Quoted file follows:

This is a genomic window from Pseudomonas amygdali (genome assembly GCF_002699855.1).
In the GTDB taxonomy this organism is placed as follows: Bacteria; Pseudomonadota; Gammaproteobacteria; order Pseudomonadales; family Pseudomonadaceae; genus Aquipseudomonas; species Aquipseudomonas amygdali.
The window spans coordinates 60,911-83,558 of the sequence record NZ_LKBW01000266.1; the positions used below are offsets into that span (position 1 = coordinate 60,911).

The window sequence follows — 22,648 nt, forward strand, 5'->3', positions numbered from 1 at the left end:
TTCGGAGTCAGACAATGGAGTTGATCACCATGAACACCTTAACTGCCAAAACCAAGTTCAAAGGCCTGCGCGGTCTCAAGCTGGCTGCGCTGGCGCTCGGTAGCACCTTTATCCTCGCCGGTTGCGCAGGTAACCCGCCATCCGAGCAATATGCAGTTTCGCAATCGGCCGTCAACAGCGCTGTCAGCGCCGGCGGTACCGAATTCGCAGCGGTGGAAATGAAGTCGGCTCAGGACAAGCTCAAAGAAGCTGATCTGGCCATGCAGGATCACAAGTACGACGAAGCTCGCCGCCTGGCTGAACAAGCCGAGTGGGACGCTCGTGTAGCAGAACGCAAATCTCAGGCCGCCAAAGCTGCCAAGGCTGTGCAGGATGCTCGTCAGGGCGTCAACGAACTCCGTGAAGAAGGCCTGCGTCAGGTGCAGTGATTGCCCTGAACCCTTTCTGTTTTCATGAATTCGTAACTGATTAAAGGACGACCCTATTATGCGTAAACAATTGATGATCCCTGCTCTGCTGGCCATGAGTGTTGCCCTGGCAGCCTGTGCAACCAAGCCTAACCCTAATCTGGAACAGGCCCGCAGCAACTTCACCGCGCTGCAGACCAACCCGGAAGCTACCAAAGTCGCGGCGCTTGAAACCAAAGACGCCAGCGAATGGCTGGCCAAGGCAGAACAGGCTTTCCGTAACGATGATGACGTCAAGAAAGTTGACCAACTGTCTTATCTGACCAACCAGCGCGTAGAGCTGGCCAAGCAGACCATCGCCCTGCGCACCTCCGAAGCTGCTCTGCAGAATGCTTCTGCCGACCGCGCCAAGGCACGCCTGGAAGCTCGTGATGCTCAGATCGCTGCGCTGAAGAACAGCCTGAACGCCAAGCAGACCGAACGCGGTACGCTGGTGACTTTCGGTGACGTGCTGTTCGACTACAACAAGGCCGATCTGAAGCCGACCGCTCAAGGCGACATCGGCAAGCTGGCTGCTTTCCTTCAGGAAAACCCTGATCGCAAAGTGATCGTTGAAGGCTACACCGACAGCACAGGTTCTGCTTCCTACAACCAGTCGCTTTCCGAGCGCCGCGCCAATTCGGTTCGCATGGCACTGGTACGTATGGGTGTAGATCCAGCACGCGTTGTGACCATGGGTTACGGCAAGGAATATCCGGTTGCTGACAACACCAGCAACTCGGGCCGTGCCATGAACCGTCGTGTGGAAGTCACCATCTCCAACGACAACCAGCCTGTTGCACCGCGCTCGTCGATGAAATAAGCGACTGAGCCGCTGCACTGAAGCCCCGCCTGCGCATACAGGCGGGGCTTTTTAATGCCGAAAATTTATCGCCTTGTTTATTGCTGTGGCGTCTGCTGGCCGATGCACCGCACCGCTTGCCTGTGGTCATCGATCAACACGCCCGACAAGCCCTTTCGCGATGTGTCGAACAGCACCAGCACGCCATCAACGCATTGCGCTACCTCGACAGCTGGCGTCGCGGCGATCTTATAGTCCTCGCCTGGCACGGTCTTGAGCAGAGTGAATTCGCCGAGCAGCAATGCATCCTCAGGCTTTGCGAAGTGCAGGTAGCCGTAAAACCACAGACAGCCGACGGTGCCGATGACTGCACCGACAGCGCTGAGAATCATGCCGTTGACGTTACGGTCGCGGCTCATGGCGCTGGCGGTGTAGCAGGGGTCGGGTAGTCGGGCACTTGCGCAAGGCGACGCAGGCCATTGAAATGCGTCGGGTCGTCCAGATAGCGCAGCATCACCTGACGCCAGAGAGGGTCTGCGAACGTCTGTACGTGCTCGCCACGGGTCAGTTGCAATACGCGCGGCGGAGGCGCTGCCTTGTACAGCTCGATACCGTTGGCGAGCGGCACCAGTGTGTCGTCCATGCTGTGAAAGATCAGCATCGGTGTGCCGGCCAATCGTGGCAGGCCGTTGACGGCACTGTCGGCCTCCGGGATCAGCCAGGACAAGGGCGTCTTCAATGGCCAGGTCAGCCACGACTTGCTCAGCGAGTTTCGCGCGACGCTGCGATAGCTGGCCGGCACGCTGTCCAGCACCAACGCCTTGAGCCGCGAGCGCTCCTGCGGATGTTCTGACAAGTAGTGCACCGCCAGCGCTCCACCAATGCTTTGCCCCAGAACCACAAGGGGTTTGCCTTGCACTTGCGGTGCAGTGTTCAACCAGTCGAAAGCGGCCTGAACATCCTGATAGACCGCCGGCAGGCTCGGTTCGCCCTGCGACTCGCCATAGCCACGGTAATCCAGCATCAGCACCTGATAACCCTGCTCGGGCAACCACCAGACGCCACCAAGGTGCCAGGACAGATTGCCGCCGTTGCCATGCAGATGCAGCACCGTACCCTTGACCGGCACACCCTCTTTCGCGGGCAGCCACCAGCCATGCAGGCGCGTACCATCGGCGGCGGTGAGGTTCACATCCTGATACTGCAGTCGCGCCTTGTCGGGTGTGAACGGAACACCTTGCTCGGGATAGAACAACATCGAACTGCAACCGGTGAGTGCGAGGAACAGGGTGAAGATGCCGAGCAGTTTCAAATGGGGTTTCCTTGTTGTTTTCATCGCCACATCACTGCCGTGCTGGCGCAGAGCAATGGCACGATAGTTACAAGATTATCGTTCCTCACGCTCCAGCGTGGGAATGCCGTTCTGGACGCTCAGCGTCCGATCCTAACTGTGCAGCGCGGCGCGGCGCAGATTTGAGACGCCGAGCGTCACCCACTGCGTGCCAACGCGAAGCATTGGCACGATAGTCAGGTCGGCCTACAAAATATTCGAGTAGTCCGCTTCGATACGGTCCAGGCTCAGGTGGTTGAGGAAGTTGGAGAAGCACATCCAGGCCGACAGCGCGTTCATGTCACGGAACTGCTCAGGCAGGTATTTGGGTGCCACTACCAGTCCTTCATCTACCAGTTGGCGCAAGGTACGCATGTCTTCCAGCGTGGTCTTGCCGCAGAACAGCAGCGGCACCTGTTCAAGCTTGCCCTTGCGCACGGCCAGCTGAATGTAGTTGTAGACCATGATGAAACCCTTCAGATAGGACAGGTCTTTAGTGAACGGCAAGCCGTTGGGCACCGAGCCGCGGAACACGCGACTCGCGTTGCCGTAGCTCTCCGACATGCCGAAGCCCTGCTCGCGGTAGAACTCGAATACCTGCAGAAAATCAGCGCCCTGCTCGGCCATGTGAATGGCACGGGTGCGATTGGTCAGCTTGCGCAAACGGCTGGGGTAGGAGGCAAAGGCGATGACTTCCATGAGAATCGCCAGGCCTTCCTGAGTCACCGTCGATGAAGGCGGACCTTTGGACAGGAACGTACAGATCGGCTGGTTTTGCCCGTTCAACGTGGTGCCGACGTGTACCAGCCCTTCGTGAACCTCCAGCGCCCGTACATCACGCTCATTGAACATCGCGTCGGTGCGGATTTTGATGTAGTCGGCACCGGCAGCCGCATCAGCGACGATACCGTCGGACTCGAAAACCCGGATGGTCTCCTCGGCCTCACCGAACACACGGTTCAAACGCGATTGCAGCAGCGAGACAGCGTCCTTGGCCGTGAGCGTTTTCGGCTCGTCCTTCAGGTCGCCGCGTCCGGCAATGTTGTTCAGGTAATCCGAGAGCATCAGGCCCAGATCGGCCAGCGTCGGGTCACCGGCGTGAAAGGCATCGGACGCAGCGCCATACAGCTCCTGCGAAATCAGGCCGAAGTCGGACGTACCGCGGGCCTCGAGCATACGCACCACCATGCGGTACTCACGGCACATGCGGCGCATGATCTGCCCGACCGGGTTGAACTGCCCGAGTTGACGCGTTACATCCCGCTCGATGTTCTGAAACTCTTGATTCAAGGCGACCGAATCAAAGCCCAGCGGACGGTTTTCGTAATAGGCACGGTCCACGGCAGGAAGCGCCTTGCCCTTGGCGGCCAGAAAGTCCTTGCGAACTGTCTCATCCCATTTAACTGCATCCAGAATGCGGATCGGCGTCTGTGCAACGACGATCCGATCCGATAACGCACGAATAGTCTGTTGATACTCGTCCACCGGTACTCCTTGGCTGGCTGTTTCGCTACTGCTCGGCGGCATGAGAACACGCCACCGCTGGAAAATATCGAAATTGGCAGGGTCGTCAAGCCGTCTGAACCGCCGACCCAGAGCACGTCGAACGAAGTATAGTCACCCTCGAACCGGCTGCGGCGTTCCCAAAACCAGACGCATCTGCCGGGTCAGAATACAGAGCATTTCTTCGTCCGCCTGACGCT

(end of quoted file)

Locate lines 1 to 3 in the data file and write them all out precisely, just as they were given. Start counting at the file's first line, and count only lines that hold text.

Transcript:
This is a genomic window from Pseudomonas amygdali (genome assembly GCF_002699855.1).
In the GTDB taxonomy this organism is placed as follows: Bacteria; Pseudomonadota; Gammaproteobacteria; order Pseudomonadales; family Pseudomonadaceae; genus Aquipseudomonas; species Aquipseudomonas amygdali.
The window spans coordinates 60,911-83,558 of the sequence record NZ_LKBW01000266.1; the positions used below are offsets into that span (position 1 = coordinate 60,911).